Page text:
Avoiding a puncture

There’s no good time to get a puncture. At best it’s an inconvenience, at worst a puncture can leave you stranded in the middle of nowhere. Unfortunately we are subject to a variety of puncture hazards on the Island and immediate surrounds; notably thorns and flint chippings.

If you really need to get to places on time every time, or if you just hate punctures, there are some things you can do to avoid them:

Some of the Cycle Hayling committee recommend Marathon Plus tyres which have ridden thousands of miles without a single puncture and are nearly bullet-proof, and they won’t use anything else. I don’t particularly like them, but fortunately, Schwalbe and other manufacturers make many other (nearly) puncture-proof tyres.

You can get solid tyres, with no air to leak out, but they don’t yet seem to have caught on, possibly because they’re less comfortable, expensive, and new.

So why aren’t all tyres puncture-resistant? Well they’re usually:

  • quite expensive – but you save loads on delays, reliability, convenience, maybe taxis and definitely inner tubes.
  • heavier – maybe 400 grams, but that’s tiny on a 15kg bike.
  • usually a little bit slower – maybe 5%, but that only matters if you’re racing or trying to keep up with someone.

But you can ride them over broken glass and drawing pins, like this guy!:

They can be harder to fit, but this video shows the trick. The key point is getting the tyre right down into the well at the middle of the wheel rim, where the wheel is smaller. He uses pedal straps to hold the tyre down into it, but we suggest re-useable ties, like these on Amazon:

Best prices change all the time, but in Dec-2021, Marathon Plus tyres were available for £25 to £30:

Squeeze sidewalls to check pressureCheck before you ride by squeezing the sidewalls, as shown. If you can make a dent, they’re probably too soft, which will slow you down, and increase your risk of punctures from sharp objects and ‘pinch’ punctures when a pothole pinches your tyre and wheel rim together. Tyres normally show their maximum pressures.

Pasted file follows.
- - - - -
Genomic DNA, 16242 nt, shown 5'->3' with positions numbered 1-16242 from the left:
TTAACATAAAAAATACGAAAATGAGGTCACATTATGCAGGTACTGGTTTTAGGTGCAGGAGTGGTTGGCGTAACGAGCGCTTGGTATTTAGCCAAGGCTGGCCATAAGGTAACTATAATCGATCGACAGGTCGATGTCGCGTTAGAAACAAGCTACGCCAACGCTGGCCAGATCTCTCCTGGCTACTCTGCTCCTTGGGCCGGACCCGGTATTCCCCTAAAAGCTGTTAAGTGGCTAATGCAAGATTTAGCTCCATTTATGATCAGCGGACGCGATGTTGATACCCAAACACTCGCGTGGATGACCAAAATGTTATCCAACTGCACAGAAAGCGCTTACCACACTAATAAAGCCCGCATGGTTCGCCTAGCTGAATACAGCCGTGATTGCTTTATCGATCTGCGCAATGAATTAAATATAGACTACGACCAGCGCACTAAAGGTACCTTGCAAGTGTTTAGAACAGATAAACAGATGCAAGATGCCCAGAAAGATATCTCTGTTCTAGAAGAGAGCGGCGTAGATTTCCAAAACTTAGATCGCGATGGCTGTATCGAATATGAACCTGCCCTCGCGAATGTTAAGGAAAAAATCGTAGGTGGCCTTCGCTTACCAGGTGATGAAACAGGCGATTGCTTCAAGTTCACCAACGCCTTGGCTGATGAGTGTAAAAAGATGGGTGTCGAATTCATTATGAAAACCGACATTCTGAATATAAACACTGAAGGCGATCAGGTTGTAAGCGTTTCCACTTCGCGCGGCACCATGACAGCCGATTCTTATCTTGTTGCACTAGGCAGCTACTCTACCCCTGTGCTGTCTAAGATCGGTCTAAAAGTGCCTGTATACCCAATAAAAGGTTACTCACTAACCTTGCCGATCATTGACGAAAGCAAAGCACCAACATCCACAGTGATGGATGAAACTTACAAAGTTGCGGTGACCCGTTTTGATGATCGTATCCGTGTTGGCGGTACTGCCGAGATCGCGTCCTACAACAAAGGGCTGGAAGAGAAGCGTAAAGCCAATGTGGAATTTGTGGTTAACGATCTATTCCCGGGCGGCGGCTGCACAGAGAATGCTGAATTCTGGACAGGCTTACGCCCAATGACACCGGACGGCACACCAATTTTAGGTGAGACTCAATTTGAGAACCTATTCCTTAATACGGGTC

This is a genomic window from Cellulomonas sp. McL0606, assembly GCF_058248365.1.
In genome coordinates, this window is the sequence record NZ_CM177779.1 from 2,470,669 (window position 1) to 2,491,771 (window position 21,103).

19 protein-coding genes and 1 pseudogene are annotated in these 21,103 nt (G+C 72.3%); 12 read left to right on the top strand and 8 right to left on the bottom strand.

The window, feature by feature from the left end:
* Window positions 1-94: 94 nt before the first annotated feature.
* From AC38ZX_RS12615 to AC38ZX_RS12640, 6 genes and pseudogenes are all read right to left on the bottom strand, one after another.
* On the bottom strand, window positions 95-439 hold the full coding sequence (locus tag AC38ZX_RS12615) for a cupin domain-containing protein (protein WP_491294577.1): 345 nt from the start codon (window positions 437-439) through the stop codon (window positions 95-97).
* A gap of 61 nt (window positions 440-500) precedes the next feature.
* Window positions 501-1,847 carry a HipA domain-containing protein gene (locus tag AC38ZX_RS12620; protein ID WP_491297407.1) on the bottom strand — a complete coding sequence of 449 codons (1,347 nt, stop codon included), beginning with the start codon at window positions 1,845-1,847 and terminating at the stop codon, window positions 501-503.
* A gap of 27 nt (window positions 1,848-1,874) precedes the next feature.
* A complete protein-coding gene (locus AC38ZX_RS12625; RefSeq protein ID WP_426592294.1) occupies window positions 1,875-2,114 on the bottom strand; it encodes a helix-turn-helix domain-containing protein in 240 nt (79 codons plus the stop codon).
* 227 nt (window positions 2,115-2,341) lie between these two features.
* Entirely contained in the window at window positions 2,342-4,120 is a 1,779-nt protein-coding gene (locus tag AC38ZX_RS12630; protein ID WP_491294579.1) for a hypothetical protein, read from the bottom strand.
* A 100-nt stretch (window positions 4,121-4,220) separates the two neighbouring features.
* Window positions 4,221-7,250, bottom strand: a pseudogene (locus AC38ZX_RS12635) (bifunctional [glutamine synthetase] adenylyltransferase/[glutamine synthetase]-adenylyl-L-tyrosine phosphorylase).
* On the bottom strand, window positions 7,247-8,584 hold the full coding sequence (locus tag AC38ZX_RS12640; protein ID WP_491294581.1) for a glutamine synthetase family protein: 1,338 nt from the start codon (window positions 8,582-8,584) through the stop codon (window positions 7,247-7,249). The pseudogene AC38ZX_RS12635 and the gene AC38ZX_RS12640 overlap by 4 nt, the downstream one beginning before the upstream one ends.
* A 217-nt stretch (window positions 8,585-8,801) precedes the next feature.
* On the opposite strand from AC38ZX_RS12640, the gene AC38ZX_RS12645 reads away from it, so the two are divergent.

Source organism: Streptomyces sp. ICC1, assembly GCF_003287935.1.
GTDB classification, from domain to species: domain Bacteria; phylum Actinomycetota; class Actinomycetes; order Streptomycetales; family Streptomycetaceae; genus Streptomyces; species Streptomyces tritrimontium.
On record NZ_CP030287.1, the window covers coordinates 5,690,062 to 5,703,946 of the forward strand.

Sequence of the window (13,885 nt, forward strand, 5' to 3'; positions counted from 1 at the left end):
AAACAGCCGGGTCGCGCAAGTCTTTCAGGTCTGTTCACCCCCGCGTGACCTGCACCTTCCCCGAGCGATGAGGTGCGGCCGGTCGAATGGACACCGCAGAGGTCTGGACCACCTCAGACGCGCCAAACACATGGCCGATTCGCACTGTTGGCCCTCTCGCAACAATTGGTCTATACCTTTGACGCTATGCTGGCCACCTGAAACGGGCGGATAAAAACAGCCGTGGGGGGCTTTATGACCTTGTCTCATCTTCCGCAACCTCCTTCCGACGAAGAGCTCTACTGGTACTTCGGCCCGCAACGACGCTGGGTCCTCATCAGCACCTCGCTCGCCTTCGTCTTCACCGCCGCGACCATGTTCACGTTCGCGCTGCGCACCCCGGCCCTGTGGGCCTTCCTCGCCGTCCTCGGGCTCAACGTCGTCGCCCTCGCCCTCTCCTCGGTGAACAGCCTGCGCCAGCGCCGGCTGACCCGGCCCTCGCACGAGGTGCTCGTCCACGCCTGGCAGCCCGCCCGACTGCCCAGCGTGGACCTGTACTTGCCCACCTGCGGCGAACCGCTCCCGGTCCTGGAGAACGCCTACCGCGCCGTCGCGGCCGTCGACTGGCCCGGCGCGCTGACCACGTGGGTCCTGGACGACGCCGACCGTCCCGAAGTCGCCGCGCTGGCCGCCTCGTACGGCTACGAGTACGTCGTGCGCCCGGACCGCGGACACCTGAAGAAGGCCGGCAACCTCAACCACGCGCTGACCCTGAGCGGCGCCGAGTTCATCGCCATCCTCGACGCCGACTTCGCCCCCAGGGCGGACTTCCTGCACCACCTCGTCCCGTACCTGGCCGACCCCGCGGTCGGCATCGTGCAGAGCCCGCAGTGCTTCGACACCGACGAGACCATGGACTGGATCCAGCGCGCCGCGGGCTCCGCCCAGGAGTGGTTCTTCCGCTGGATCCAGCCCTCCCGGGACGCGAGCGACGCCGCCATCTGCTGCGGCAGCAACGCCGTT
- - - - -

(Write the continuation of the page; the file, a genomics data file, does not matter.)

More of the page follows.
Article on inflating tyres

Sometimes something will embed itself into your tyre and work itself in towards your inner tube. A flint chipping, for instance, can sit in the tyre until you hit a kerb or a pothole at just the right place to force it through your tyre causing a puncture.

It therefore pays to examine your tyres from time to time. That’s easier if your tyres are clean.

If you find something embedded in your tyre use a sharp point to extract it. Long nose pliers are good for removing thorns, though, because it’s easier to get the whole thorn out that way.

While examining your tyre, make sure there are no score marks caused by brakes touching the surface of the tyre. If you see any, or if you suspect your brakes are touching the tyre, get your brakes adjusted as soon as you can. Wear on the tyre can cause failure and a very expensive puncture because you will have to replace both the tyre and the inner tube.

Take care not to:

  1. Pinch the inner tube between the tyre and the wheel
  2. Catch the inner tube if you need to use a tyre lever to get your tyre back onto the rim
  3. Leave the valve anything other than pointing straight out perpendicular to the wheel rim; a trapped valve will eventually weaken and cause a puncture
  4. Get grit between the inner tube and the tyre; grit works its way into the inner tube eventually causing a puncture

We’ve no statistics to prove it, but it’s a good guess that one of the most common causes of punctures is failure to remove what caused an initial puncture, resulting in two failures one shortly after the other. If you get a puncture make a note of where your valve is in relation to the tyre before you remove your inner tube. That will help you find whatever caused the puncture. Bear in mind that flint chippings can bury themselves into the tyre making them difficult to spot.

There are two ways you can improve the puncture resistance of ‘normal’ tyres:

  1. Tyre liner – tape that fits to the inside of the tyre preventing sharps from penetrating to the inner tube. My own experience with these was mixed. I found them difficult to fit. They appeared to work for a while but after nearly a year I started getting punctures because the edge of the tape was rubbing a groove into the inner tube – which eventually failed.
  2. Tyre sealant – ‘gloop’ you insert into an inner tube through the valve (might be unsuitable for schrader valves). The idea is that – when you puncture – the gloop seals it, allowing you to reinflate the tyre and carry on.